Update: On Sept. 27, 2022, ProPublica filed a lawsuit seeking to unseal records in the court-martial of Seaman Recruit Ryan Mays, who was found not guilty of setting fire to the USS Bonhomme Richard three days later. On Oct. 5, 2022, the Reporters Committee filed a friend-of-the-court brief in support of the nonprofit investigative news outlet’s effort to make the records public, arguing that access to court-martial records benefits the public and the military justice system. On Oct. 6, 2022, the parties jointly moved to stay the case while the government begins reviewing and producing records from the court-martial.
The Reporters Committee and ProPublica, joined by 38 news media organizations, are urging the U.S. Defense Department to ensure the immediate public release of records related to a court-martial concerning one of the worst non-combat warship disasters in recent memory.
In a letter sent to the Defense Department’s general counsel on Sept. 13, the media coalition expressed concerns about the Navy’s legal basis for denying public access to nearly the entire court record in the court-martial of Seaman Recruit Ryan Mays, who is accused of setting fire to the USS Bonhomme Richard in 2020.
The media coalition’s letter, sent in advance of Mays’ Sept. 19 trial, argues that the Office of the Judge Advocate General of the Navy recently misinterpreted Article 140a of the Uniform Code of Military Justice, using it as the basis for their decision to keep the court-martial records under seal. However, Congress adopted that section of the military code in 2016 to enhance public access to court records.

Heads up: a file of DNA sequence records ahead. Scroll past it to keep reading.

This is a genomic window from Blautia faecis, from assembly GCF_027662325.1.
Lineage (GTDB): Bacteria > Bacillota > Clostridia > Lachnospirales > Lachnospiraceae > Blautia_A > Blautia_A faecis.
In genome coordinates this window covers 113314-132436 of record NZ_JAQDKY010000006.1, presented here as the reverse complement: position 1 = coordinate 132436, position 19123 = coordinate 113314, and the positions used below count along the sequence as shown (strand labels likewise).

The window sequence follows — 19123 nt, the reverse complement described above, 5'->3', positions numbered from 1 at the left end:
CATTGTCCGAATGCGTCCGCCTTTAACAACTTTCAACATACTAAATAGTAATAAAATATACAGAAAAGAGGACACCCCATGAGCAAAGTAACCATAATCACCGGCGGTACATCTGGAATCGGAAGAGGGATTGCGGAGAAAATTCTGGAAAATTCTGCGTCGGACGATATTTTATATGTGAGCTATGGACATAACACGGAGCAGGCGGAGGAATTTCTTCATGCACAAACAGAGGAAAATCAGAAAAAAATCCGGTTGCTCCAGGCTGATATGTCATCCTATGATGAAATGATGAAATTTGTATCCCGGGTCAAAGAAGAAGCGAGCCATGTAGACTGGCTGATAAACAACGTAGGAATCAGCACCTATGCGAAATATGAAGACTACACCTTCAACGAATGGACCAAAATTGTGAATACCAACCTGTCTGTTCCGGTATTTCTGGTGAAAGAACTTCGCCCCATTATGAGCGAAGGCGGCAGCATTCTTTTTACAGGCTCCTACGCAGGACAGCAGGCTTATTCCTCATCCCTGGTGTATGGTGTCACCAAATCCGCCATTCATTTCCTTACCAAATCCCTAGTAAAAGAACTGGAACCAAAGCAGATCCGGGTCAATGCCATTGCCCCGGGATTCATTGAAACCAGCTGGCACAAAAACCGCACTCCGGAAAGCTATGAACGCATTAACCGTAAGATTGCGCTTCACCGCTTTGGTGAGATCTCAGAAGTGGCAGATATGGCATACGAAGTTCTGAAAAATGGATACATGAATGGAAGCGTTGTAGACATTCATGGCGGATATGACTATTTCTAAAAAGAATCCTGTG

“Access to records of this kind have long been recognized as essential to public trust and oversight of any court system,” the media coalition’s letter states. “Denying timely access to these records frustrates journalists’ ability to report on this case. The lack of transparency hampers the public’s ability to understand the proceedings, to assess the Navy’s decision to proceed with trial — despite its own preliminary hearing officer’s recommendation that it not do so — and, ultimately, to determine whether justice is served here.”
Journalists for ProPublica have been following Mays’s case, but their reporting has been frustrated by the OJAG’s refusal to disclose any of the court records.
The media coalition’s letter asks the Defense Department’s general counsel to issue guidance correcting the misconception that Article 140a permits the military to broadly withhold court records and a public docket. It also requests that the general counsel clarify that the services must implement the provision in a manner that advances Congress’s aim of promoting timely public access to such records and a meaningful public docket.
“To that end,” the letter concludes, “we request that such guidance make clear that the court records in the Mays case must be released immediately and any future filings must be released contemporaneously, consistent with the First Amendment and common law.”